As far as iconography goes, Nintendo has a visual identity that is simple, timeless and iconic in a day and age where one graphic designer can make a fortune just for slightly changing the font for Google. I’m…I’m in the wrong industry I think. Anyway, Nintendo’s logo is one of history and simplicity. While the font of choice was chosen way back for the 1967 logo, the oval encapsulation of the company’s name began in 1970 and has remained the same ever since then.
It’s the Coca Cola of video game logos, an eternal symbol that is simple but striking. It’s also a brand that armchair critics lean on to say that Nintendo only makes “kiddie” games and the reason why only children and man-babies play on that system instead of going outside and doing gnarly 900 skateboard flips over a row of Ferraris. I think. Real gamers play on PlayStation and take your mom out to a fancy restaurant because she’s a wonderful lady who deserves to be spoiled but noooooo her son is at home playing Super Rosario and The Legend of Link.
In an age where gaming was getting pretty extreme, Nintendo’s marketing team over in the US of A were to make the company logo more radical dude, so that they could shed their kiddie game moniker. Plans and prototypes were made, and Nintendo almost underwent a cosmetic brand change until big daddy Reggie Fils-Aime stepped in to kick those plans square in the Deku nuts.
“From a branding standpoint, we had to be clear in what Nintendo as a brand stood for, as well as what the individual franchises stood for,” the former Nintendo big cheese said on the Present Value podcast (Cheers Reddit).
I’ll give you an example. When I joined Nintendo, there was a sense of almost shame that Nintendo appealed to young consumers, and the marketing team at Nintendo of America started doing things with the logo – that classic Nintendo logo in an oval – they would put it into graffiti style, or they’d do different things to try and age up the logo, and I put a stop to that because that is not our brand. And what we needed to do was yes, appeal to a broad swatch of consumers, but we needed to do it based on what the brand stood for, and not doing it in some false way.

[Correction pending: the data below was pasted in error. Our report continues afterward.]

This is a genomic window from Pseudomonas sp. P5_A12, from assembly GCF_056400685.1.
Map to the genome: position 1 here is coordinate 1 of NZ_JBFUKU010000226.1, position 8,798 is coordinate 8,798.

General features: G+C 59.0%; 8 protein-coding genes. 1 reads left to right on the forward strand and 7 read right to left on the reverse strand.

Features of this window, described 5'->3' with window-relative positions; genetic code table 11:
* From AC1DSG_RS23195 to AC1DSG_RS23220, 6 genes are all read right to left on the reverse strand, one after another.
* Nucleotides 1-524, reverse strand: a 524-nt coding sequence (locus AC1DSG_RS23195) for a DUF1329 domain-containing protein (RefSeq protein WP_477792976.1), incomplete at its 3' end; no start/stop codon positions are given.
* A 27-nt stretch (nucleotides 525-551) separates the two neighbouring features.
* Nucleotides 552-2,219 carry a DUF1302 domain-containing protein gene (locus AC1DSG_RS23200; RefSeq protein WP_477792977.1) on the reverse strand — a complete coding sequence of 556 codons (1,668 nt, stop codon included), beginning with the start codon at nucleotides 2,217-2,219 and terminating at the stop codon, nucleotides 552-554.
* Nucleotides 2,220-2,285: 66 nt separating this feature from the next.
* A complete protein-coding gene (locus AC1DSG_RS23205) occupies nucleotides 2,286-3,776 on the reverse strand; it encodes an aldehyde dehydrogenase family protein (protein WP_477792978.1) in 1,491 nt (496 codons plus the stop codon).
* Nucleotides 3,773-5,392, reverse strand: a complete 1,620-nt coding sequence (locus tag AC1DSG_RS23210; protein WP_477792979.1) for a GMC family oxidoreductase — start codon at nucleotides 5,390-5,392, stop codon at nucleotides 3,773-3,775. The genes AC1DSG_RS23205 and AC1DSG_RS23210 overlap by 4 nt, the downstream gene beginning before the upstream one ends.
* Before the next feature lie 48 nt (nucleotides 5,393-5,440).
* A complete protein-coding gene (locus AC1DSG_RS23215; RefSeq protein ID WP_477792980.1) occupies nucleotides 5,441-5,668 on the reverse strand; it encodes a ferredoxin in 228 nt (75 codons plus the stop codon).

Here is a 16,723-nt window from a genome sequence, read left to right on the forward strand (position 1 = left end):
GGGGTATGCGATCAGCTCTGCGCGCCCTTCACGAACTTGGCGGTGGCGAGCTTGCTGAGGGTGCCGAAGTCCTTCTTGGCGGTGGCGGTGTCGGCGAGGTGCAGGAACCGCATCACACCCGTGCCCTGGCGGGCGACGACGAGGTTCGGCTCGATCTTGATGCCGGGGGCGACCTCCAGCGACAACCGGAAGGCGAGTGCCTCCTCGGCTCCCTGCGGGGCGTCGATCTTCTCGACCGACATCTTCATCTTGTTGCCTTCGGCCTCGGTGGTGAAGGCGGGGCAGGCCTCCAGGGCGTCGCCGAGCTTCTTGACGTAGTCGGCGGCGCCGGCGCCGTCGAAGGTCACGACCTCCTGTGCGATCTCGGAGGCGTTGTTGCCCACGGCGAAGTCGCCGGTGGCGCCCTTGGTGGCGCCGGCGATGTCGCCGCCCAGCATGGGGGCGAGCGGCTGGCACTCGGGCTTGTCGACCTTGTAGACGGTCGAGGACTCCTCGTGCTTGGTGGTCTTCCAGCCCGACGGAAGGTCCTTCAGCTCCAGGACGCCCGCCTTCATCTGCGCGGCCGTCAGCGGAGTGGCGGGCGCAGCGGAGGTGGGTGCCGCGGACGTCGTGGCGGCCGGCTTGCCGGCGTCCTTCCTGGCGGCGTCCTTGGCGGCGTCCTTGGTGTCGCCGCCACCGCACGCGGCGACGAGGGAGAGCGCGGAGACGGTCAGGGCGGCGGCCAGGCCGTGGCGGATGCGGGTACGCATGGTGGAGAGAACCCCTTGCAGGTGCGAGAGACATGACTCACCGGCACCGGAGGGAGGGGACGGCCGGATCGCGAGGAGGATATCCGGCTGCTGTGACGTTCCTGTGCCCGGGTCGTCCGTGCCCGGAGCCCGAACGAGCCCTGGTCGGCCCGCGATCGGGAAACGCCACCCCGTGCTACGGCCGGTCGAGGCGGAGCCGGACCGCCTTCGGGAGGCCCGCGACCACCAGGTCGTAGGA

Systemically, we went through and cleaned up the presentation of the brand, but we also created messaging coupled with content that really broadened the reach, broadened the appeal, and set the stage for all of the great products we would launch like Wii, like Wii Fit, and eventually the Nintendo Switch.
Since then, Nintendo has stayed Nintendo and still uses the same logo to this day. I can’t think of anything else to end this post on, so if you’re pedantic I’m going to ruin your day and remind you that the Nintendo Switch logo isn’t entirely symmetrical in its design. Happy Monday!
Last Updated: January 27, 2020